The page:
Pass a method to another method in C#

Pass a method to another method

This example shows how you can use delegates to pass a method to another method.

The example Plot an equation containing two variables in C# shows how to draw a graph of a function even if you don’t really understand its shape ahead of time. That example’s PlotFunction method invokes the function F1 to get values for the function to plot.

The PlotFunction method would be a lot more useful if it could plot lots of different functions. This example shows how you can use delegates to let it do just that.

A delegate is basically a pointer or address for a method. You can make a delegate type that indicates a specific type of method, such as one that takes two float parameters and returns void, or one that takes no parameters and returns an int.

After you define a delegate type, you can create variables of that type, assign them to point to a particular method, and invoke them.

This example uses the following code to define a delegate type named FofXY. This represents a method that takes two float parameters and returns a float value.

// Define a delegate type named FofXY.
private delegate float FofXY(float x, float y);

The program’s DrawGraph method prepares a Bitmap to hold the graph and then calls PlotFunction to do the actual plotting. The following code shows DrawGraph‘s declaration. Notice the parameter of type FofXY.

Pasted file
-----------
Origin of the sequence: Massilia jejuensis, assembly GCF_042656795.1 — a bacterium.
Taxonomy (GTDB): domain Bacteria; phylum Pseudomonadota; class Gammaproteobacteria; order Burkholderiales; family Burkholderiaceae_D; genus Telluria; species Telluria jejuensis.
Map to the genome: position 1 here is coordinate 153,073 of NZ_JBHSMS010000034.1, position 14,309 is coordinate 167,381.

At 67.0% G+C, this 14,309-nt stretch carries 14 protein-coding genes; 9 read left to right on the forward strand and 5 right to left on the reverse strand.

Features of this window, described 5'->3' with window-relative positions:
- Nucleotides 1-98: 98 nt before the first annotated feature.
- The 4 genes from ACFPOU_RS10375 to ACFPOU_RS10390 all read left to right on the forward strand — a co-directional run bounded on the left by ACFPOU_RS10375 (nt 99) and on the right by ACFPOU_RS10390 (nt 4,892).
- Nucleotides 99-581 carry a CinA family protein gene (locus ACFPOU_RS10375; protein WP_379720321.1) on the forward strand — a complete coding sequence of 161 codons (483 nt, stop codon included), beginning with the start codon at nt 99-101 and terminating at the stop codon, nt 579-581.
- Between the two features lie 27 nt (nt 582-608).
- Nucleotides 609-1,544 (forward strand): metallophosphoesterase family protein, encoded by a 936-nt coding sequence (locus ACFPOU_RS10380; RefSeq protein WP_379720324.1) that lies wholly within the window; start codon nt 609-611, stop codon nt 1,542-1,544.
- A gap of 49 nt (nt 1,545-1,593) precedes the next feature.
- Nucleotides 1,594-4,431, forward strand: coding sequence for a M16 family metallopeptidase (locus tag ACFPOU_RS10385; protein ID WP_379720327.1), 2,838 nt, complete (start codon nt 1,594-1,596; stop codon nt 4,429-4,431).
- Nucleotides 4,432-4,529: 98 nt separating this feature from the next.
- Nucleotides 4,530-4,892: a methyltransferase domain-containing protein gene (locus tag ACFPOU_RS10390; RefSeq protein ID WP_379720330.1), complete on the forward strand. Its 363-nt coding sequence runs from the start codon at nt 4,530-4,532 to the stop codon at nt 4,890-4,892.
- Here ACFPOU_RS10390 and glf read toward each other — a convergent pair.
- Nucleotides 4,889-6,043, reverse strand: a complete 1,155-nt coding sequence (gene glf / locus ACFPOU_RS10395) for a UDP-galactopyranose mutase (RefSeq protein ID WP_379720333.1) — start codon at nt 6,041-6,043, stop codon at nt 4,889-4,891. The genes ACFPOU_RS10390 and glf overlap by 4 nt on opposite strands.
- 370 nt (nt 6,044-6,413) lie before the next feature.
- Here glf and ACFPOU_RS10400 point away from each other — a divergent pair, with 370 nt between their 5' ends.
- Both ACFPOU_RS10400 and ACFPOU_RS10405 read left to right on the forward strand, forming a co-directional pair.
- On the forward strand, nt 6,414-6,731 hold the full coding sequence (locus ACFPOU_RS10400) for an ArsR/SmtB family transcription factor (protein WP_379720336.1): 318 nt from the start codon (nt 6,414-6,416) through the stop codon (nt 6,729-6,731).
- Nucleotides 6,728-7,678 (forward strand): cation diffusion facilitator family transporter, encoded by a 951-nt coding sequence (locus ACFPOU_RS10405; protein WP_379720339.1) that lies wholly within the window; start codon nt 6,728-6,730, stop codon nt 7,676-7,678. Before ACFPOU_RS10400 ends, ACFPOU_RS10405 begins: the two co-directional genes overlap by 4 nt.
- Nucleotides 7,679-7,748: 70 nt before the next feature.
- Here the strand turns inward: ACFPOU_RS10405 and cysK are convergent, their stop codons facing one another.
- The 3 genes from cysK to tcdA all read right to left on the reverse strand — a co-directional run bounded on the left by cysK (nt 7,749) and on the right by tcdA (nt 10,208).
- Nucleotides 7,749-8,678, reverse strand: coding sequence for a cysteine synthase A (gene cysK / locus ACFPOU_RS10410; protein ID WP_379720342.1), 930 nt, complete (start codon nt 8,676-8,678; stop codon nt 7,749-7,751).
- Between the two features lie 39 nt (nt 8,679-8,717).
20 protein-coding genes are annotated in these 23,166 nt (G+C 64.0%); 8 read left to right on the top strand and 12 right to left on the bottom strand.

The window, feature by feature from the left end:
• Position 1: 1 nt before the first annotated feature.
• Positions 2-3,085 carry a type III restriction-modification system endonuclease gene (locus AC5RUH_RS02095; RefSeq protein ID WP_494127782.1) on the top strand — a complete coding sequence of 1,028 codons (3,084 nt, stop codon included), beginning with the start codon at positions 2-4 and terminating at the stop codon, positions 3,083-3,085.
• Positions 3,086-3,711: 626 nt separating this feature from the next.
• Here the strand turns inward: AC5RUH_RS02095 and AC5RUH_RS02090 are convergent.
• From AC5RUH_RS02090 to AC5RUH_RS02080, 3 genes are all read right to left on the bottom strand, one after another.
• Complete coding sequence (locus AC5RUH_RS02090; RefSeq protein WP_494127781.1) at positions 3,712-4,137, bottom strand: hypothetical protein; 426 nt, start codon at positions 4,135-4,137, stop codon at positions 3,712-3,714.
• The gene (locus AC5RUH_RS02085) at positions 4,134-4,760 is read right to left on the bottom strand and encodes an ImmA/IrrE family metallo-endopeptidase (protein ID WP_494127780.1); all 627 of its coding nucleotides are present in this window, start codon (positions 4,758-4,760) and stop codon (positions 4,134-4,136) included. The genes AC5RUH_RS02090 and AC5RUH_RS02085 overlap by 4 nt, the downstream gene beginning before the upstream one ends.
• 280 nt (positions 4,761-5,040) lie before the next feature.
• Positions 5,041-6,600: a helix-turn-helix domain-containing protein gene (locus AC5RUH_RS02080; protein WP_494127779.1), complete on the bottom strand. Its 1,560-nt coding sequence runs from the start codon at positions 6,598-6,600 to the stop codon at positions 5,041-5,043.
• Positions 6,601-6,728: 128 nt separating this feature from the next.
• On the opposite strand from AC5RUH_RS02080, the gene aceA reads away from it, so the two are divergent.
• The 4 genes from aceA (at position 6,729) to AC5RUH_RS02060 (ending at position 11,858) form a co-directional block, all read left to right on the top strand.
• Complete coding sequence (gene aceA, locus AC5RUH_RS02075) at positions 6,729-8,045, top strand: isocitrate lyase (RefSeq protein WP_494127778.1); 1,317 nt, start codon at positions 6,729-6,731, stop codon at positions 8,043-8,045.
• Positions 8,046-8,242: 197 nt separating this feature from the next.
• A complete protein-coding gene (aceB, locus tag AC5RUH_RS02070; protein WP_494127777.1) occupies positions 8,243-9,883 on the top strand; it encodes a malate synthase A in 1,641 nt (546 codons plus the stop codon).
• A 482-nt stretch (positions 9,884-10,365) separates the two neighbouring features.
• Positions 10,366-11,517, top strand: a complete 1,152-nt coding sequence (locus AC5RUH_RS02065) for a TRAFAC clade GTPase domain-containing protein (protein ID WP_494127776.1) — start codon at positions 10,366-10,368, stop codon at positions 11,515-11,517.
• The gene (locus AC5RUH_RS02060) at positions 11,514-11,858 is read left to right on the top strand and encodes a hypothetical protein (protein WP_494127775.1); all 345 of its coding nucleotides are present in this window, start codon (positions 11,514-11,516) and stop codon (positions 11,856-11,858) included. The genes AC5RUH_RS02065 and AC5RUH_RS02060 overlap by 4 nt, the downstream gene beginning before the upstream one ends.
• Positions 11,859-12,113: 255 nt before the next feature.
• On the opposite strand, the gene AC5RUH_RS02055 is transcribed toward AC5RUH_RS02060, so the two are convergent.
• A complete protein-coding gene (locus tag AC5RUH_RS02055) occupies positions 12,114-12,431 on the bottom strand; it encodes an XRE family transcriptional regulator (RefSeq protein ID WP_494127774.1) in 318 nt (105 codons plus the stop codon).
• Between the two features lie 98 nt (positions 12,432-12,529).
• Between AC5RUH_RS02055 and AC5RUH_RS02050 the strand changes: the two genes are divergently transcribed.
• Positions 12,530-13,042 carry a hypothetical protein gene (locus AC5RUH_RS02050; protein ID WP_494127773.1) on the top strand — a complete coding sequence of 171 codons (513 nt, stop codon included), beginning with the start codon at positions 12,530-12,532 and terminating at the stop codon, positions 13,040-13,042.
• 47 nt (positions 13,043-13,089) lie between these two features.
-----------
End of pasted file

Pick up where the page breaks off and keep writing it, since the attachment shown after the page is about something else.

// Draw the indicated function.
private void DrawGraph(FofXY func)
{
    ...
}

The DrawGraph method uses the following code to invoke PlotFunction. Notice how it passes the delegate variable func (declared in its parameter list) into PlotFunction.

PlotFunction(gr, func, -8, -8, 8, 8, dx, dy);

The PlotFunction method’s declaration includes a delegate parameter much as DrawGraph‘s declaration does.

// Plot a function.
private void PlotFunction(Graphics gr, FofXY func,
    float xmin, float ymin, float xmax, float ymax,
    float dx, float dy)
{
    ...
}

The PlotFunction method uses code similar to the following to invoke the delegate that it is passed.

float last_y = func(x, ymin);

When you click the program’s radio buttons, their event handlers invoke DrawGraph, passing it the appropriate function. For example, when you click the last radio button, the following code calls DrawGraph, passing it the method F4 to generate the result shown at the beginning of this entry.

private void radF4_CheckedChanged(object sender, EventArgs e)
{
    DrawGraph(F4);
}

Delegates are just another kind of variable, but they can make methods far more flexible.


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